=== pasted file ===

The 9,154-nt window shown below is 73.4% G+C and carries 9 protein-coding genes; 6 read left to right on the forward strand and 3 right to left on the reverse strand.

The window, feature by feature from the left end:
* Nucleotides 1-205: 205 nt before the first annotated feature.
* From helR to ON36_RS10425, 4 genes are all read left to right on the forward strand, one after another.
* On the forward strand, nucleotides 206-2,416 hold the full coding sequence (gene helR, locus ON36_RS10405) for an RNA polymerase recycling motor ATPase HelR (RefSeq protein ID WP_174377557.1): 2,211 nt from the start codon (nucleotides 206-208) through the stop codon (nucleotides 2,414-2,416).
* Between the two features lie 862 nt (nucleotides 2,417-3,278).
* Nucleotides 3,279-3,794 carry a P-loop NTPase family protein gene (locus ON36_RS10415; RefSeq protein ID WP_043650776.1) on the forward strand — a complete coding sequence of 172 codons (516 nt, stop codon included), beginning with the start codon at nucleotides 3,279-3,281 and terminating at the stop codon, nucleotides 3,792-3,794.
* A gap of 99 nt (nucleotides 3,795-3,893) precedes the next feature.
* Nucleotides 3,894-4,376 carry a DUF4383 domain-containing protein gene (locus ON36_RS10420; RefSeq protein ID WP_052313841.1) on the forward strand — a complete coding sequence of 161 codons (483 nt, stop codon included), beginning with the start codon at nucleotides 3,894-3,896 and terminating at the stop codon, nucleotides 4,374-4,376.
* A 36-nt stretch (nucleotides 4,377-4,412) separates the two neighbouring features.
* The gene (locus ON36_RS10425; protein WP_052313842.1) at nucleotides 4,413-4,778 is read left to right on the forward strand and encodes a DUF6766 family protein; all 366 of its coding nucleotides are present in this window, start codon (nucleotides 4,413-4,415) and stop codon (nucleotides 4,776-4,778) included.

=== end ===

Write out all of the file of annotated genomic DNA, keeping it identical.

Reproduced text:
The 9,154-nt window shown below is 73.4% G+C and carries 9 protein-coding genes; 6 read left to right on the forward strand and 3 right to left on the reverse strand.

The window, feature by feature from the left end:
* Nucleotides 1-205: 205 nt before the first annotated feature.
* From helR to ON36_RS10425, 4 genes are all read left to right on the forward strand, one after another.
* On the forward strand, nucleotides 206-2,416 hold the full coding sequence (gene helR, locus ON36_RS10405) for an RNA polymerase recycling motor ATPase HelR (RefSeq protein ID WP_174377557.1): 2,211 nt from the start codon (nucleotides 206-208) through the stop codon (nucleotides 2,414-2,416).
* Between the two features lie 862 nt (nucleotides 2,417-3,278).
* Nucleotides 3,279-3,794 carry a P-loop NTPase family protein gene (locus ON36_RS10415; RefSeq protein ID WP_043650776.1) on the forward strand — a complete coding sequence of 172 codons (516 nt, stop codon included), beginning with the start codon at nucleotides 3,279-3,281 and terminating at the stop codon, nucleotides 3,792-3,794.
* A gap of 99 nt (nucleotides 3,795-3,893) precedes the next feature.
* Nucleotides 3,894-4,376 carry a DUF4383 domain-containing protein gene (locus ON36_RS10420; RefSeq protein ID WP_052313841.1) on the forward strand — a complete coding sequence of 161 codons (483 nt, stop codon included), beginning with the start codon at nucleotides 3,894-3,896 and terminating at the stop codon, nucleotides 4,374-4,376.
* A 36-nt stretch (nucleotides 4,377-4,412) separates the two neighbouring features.
* The gene (locus ON36_RS10425; protein WP_052313842.1) at nucleotides 4,413-4,778 is read left to right on the forward strand and encodes a DUF6766 family protein; all 366 of its coding nucleotides are present in this window, start codon (nucleotides 4,413-4,415) and stop codon (nucleotides 4,776-4,778) included.